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Macrolides

Class Summary

Macrolides are agents that bind to the 50S ribosomal subunit of susceptible organisms, resulting in inhibition of protein synthesis. Examples such as azithromycin, erythromycin, and clarithromycin are all reasonable alternatives in patients who are allergic to penicillins.

Azithromycin (Zithromax, Zmax)

Azithromycin acts by binding to the 50S ribosomal subunit of susceptible microorganisms and blocking dissociation of peptidyl tRNA from ribosomes, causing RNA-dependent protein synthesis to arrest. Nucleic acid synthesis is not affected. It is used to treat mild to moderate microbial infections.

Erythromycin (Erythrocin, E.E.S., Ery-Tab, EryPed)

Erythromycin inhibits bacterial growth, possibly by blocking dissociation of peptidyl tRNA from ribosomes, causing RNA-dependent protein synthesis to arrest. It is used for the treatment of staphylococcal (not MRSA) and streptococcal infections.

Clarithromycin (Biaxin, Biaxin XL)

Clarithromycin is a semisynthetic macrolide antibiotic that reversibly binds to the P site of the 50S ribosomal subunit of susceptible organisms and may inhibit RNA-dependent protein synthesis by stimulating dissociation of peptidyl t-RNA from ribosomes, causing bacterial growth inhibition. It has a similar susceptibility profile to erythromycin but has fewer adverse effects.

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Carbapenems

Class Summary

Carbapenems are structurally related to penicillins and have broad-spectrum bactericidal activity. The carbapenems exert their effect by inhibiting cell wall synthesis, which leads to cell death. They are active against gram-negative, gram-positive, and anaerobic organisms.

Imipenem and cilastatin (Primaxin)

Imipenem-cilastatin is used for severe disease and to treat multiple-organism infections for which other agents do not have broad-spectrum coverage or are contraindicated because of their potential for toxicity.

Ertapenem (Invanz)

Ertapenem has bactericidal activity resulting from the inhibition of cell wall synthesis and is mediated through ertapenem binding to penicillin-binding proteins. It is stable against hydrolysis by a variety of beta-lactamases, including penicillinases, cephalosporinases, and extended-spectrum beta-lactamases.

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Fluoroquinolones

Class Summary

Fluoroquinolones have broad-spectrum activity against gram-positive and gram-negative aerobic organisms. They inhibit DNA synthesis and growth by inhibiting DNA gyrase and topoisomerase, which is required for replication, transcription, and translation of genetic material.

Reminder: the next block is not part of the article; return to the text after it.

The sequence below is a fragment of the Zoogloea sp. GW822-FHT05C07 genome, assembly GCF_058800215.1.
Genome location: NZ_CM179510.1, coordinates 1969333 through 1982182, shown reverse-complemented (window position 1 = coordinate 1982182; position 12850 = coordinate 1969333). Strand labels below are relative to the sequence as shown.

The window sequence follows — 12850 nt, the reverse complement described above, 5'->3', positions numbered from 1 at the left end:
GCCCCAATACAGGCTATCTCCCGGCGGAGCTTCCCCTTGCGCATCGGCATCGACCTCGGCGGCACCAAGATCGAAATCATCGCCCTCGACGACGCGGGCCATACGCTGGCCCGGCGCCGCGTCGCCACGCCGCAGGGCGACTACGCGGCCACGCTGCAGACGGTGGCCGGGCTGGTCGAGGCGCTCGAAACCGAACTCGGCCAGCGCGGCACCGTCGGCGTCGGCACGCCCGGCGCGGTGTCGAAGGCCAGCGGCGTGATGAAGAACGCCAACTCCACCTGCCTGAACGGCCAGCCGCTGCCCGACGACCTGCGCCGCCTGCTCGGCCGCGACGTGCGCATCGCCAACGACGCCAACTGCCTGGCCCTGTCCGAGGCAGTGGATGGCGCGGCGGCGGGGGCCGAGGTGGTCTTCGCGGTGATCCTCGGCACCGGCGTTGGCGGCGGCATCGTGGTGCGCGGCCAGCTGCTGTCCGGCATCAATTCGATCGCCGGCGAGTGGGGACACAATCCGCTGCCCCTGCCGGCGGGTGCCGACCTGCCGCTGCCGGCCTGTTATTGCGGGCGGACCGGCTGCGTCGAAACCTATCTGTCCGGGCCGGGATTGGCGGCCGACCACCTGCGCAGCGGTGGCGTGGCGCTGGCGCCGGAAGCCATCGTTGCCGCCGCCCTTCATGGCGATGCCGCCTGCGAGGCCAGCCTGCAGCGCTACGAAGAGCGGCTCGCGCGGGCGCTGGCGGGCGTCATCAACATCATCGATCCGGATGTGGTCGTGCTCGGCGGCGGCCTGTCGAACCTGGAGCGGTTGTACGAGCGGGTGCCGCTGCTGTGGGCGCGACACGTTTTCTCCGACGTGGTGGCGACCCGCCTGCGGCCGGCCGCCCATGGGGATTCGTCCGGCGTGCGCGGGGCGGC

Levofloxacin (Levaquin)

Levofloxacin is used to treat pseudomonal infections and infections due to multidrug-resistant gram-negative organisms.

Ciprofloxacin (Cipro)

Ciprofloxacin inhibits bacterial DNA synthesis and, consequently, growth by inhibiting DNA gyrase and topoisomerases, which are required for replication, transcription, and translation of genetic material.

Delafloxacin (Baxdela)

Delafloxacin inhibits bacterial DNA synthesis and growth by inhibiting bacterial topoisomerase IV and DNA gyrase. Delafloxacin exhibits concentration-dependent bactericidal activity against gram-positive and gram-negative bacteria in vitro.

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Antibiotics, Other

Class Summary

Anti-infectives such as metronidazole, clindamycin, aztreonam, and trimethoprim- sulfamethoxazole are effective against some types of bacteria that have become resistant to other antibiotics. Vancomycin, daptomycin, tigecycline, and linezolid are appropriate choices In more severe cases that require parenteral antibiotics in areas where MRSA is thought to be a possible pathogen.

Clindamycin (Cleocin)

Clindamycin is a lincosamide used for the treatment of serious skin and soft-tissue staphylococcal infections, including some community-acquired methicillin-resistant Staphylococcus aureus (CA-MRSA) infections. It is also effective against aerobic and anaerobic streptococci (except enterococci). It inhibits bacterial growth, possibly by blocking dissociation of peptidyl t-RNA from ribosomes, causing RNA-dependent protein synthesis to arrest.

Linezolid (Zyvox)

Linezolid prevents the formation of functional 70S initiation complex, which is essential for the bacterial translation process. It is bacteriostatic against enterococci and staphylococci, including MRSA and CA-MRSA. Linezolid is bactericidal against most strains of streptococci.

The FDA warns against the concurrent use of linezolid with serotonergic psychiatric drugs, unless indicated for life-threatening or urgent conditions. Linezolid may increase serotonin CNS levels as a result of MAO-A inhibition, increasing the risk of serotonin syndrome. [84]

Tigecycline (Tygacil)